The Ancient Technology for Fixing Expensive Jeans

Perhaps you're familiar with the phenomenon of $300 jeans. As an alternative to the lightweight, cheap, tear-prone dungarees you'd buy for maybe $60 at most, you can get premium denim that's usually selvedge (jeans sewn using a single continuous thread folded back onto itself while on the loom, or "self-edged") and sold raw (meaning unwashed and untreated). The product is a stiff, coarse, and misanthropic pair of pants that eventually breaks in and, as advertised, conforms to your legs and develops wear patterns unique to your pair. They'll last for years, possibly decades. The consequence is a three-figure price.

Denim jeans, as they existed in early incarnations in the late 19th century, were made to survive the abuse of manual labor. A century later, jeans are a given in any closet, and manufacturing responded with increasingly efficient production and cheaper materials. But in the way of such trends, selvedge jeans are coming back around to appeal to that part of the market willing to invest in the long-lasting stuff. For advocates of this sartorial philosophy, enthusiasts at GQ, Hypebeast, Complex, and even The New York Times have anointed San Francisco-based shop Self Edge as the greatest monument to denim in the United States.

"I go out looking for the best stuff," says Self Edge co-founder Kiya Babzani. "It all just happens to be from Japan." Why Japan? "They have this otaku culture for this, they're obsessed with Americana," he says, "otaku" being abundant enthusiasm for a culture. Enter the shop on Valencia Street and you'll see the rows of $300-plus jeans from the Land of the Rising Sun. There are exceptions, like Roy Denim, which are made by one man, Roy Slaper, in a tiny Oakland studio. Babzani only carries clothing designed and sewn by artisans as monomaniacal about denim as Babzani himself – otaku not being limited to Japan.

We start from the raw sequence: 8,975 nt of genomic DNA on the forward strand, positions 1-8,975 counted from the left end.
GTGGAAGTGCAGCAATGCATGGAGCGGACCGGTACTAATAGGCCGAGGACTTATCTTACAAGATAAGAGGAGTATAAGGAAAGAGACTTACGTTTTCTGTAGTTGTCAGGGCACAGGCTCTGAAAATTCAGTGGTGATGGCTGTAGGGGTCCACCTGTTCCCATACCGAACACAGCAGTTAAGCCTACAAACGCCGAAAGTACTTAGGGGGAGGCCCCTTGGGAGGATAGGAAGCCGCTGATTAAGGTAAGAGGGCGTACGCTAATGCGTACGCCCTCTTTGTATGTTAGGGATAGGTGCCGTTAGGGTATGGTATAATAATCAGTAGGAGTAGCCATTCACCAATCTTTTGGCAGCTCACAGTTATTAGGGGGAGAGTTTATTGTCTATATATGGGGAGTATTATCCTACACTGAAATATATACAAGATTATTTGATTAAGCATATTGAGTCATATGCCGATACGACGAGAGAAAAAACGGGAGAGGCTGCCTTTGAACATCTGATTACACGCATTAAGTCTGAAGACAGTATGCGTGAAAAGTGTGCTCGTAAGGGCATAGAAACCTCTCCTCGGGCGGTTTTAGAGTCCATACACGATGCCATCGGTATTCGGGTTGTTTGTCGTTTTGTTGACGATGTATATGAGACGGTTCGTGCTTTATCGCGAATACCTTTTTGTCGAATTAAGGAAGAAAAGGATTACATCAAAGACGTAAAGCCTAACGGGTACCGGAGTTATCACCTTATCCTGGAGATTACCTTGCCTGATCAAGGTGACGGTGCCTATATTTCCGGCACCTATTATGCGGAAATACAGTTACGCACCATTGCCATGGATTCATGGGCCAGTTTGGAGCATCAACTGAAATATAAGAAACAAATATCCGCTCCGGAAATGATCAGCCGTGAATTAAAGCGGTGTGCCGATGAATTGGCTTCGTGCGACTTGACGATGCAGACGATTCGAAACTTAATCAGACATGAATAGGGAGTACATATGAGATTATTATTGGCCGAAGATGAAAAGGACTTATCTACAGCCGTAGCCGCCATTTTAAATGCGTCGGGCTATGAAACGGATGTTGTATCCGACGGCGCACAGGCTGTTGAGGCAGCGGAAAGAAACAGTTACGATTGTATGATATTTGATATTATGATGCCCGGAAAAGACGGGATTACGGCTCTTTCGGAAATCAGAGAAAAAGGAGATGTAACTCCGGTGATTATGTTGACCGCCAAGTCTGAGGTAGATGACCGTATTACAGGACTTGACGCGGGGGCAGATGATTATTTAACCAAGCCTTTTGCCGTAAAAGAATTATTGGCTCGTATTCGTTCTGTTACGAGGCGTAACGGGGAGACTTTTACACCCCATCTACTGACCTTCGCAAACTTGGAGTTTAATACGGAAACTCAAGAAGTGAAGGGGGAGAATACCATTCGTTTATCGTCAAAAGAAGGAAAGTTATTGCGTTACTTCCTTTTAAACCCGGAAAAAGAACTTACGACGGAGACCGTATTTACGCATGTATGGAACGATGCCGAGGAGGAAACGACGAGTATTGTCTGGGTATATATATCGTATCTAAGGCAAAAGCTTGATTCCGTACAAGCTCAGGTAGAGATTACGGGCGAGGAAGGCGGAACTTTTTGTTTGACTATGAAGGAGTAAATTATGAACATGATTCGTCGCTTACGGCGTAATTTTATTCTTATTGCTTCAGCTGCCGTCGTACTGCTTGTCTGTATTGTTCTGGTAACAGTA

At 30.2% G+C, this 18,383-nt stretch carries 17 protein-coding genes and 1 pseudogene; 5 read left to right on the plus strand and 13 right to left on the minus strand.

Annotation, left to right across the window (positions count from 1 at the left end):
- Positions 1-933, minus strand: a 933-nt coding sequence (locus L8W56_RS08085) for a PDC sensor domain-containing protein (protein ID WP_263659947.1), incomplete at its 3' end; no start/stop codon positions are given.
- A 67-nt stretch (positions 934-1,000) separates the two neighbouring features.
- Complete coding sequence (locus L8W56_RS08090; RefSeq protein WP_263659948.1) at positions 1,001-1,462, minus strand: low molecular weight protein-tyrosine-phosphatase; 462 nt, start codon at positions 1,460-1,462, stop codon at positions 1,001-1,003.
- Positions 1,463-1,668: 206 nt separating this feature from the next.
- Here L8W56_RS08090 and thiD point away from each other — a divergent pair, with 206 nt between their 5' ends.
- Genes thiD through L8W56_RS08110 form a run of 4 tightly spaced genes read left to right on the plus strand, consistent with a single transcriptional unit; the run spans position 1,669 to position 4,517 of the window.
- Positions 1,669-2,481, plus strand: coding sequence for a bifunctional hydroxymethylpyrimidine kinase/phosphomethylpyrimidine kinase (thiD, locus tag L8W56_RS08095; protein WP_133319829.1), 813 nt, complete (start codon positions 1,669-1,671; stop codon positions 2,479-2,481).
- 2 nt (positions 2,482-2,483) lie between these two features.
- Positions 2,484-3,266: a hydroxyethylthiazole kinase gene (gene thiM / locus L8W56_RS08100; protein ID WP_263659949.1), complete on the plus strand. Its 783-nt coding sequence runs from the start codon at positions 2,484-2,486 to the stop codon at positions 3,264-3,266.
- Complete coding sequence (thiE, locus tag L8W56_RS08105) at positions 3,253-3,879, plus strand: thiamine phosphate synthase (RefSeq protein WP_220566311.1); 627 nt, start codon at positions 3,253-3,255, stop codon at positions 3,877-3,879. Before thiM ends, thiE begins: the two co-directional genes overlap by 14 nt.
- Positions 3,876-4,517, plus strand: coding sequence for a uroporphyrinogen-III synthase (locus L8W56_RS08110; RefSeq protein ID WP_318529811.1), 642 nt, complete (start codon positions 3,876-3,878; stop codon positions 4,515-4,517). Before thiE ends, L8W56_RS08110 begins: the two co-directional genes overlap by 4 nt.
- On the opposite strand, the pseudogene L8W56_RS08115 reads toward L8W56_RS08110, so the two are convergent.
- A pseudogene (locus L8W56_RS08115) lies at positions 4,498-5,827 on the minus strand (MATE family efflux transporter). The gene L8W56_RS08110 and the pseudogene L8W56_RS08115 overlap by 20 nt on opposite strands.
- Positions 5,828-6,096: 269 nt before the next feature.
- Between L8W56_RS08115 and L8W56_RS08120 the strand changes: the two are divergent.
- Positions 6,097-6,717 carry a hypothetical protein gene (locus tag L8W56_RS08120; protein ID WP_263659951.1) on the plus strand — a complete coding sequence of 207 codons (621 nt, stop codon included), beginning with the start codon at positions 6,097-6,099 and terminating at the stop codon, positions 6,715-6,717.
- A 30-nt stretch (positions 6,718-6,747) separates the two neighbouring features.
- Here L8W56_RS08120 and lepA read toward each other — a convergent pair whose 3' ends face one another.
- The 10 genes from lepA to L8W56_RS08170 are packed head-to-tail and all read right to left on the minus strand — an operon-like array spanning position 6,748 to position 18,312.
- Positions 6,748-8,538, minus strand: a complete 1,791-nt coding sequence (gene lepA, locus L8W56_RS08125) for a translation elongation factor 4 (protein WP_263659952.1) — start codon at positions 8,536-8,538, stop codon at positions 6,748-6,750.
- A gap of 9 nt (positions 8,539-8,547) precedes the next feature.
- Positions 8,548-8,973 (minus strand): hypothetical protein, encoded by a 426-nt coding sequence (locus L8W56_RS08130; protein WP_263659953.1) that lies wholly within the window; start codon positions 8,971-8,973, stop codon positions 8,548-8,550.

These being jeans, though, and not diamonds, the problem of a hole in the pocket or a split crotch does arise from time to time. The solution is a novel one: Instead of building specialized machines for repairing these pants, use the vintage technology that was fixing them the first time around. Self-Edge's repair shop is outfitted with colorfully named machines of yore: two different types of 1950s Singer Darning Machines, a vintage 43200G Union Special Chainstitching Machine, and a 1920s Steel Kick Press. For $20 ($40 for non-Self-Edge jeans), busted jeans will be fixed and likely look even better for wear. Just in time for the late shift at the salt mines.

 
My Voice Nation Help
0 comments
 
San Francisco Concert Tickets
©2014 SF Weekly, LP, All rights reserved.
Loading...